Background: Collapsing glomerulopathy (CG) is an aggressive form of glomerular injury frequently seen in association with HIV infection, although it is also recognized in non-HIV patients as a primary disease. Until now, the occurrence of CG in a familial pattern has not been reported.
Methods: We studied five members of a family (siblings), admitted for evaluation of proteinuria and nephrotic syndrome. They had no other family history of renal disease. Blood samples for major histocompatibility complex (MHC) analysis were obtained from the five siblings, both parents and four relatives.
Results: Renal biopsy performed in four out of the five siblings revealed capillary collapse and retraction with visceral epithelial cell swelling and reabsorption droplets, consistent with CG. Two of the patients had suggestive symptoms of systemic lupus erythematosus, such as arthritis, rash, hair loss, moderate leukopenia and lymphopenia, low titers of antinuclear antibodies (ANA) and anti-SSA/Ro antibodies, but no immune complex deposition on renal biopsy. IgG serology for parvovirus B19 (PVB-19) was positive only in two siblings but polymerase chain reaction (PCR) was negative. Immunogenetic analysis showed that all patients shared the same MHC haplotype inherited from the mother.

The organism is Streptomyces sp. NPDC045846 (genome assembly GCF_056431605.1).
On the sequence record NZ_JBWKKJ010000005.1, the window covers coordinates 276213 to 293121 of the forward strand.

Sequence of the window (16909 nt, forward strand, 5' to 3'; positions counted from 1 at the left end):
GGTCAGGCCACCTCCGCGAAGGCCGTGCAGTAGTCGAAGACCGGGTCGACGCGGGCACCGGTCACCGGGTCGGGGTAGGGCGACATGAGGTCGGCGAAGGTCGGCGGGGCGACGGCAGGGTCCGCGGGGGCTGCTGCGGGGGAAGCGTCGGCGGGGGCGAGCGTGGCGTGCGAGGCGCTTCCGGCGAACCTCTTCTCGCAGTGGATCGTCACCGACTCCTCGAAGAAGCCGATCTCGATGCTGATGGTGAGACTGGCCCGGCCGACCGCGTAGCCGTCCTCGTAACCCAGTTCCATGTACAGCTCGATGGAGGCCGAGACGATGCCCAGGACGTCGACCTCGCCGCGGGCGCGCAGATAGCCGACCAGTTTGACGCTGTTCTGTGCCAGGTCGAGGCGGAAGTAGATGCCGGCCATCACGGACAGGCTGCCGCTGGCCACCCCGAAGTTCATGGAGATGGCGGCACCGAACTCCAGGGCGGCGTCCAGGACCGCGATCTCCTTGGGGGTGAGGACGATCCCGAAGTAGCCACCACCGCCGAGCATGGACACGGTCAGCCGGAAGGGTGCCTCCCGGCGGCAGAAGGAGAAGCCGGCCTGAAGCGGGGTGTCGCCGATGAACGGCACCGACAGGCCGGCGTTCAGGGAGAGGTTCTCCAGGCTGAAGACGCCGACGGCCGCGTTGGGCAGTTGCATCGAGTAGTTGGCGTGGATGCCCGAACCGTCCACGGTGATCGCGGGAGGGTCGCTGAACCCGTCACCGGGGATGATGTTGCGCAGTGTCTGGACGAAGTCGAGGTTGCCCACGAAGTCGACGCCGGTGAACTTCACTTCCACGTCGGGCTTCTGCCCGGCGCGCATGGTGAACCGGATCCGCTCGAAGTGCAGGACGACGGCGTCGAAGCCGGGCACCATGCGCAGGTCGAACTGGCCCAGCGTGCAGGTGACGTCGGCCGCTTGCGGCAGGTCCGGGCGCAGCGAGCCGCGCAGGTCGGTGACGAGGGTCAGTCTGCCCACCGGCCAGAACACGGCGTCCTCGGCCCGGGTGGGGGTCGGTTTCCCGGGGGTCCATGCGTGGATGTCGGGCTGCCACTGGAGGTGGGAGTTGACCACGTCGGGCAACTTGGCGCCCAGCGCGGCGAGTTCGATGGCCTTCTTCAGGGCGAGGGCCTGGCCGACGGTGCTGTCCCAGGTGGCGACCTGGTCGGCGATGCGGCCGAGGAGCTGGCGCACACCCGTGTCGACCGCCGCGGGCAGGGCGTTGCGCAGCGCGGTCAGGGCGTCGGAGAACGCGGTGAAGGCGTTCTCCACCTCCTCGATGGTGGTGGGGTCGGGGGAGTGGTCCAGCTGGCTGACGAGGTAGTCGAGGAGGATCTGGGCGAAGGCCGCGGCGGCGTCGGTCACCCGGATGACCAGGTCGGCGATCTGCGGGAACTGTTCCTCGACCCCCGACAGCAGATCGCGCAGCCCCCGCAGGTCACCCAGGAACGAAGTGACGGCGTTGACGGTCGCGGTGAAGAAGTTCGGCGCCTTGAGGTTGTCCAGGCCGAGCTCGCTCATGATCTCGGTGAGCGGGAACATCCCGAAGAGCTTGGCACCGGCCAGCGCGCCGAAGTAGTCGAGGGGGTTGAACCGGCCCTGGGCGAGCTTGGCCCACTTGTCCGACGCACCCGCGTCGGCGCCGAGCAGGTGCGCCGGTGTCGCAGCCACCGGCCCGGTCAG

Conclusions: CG can present in a familial pattern. Since a similar MHC haplotype was observed in affected and non-affected members of the family, we conclude that the environment plays an important role in the development of the disease.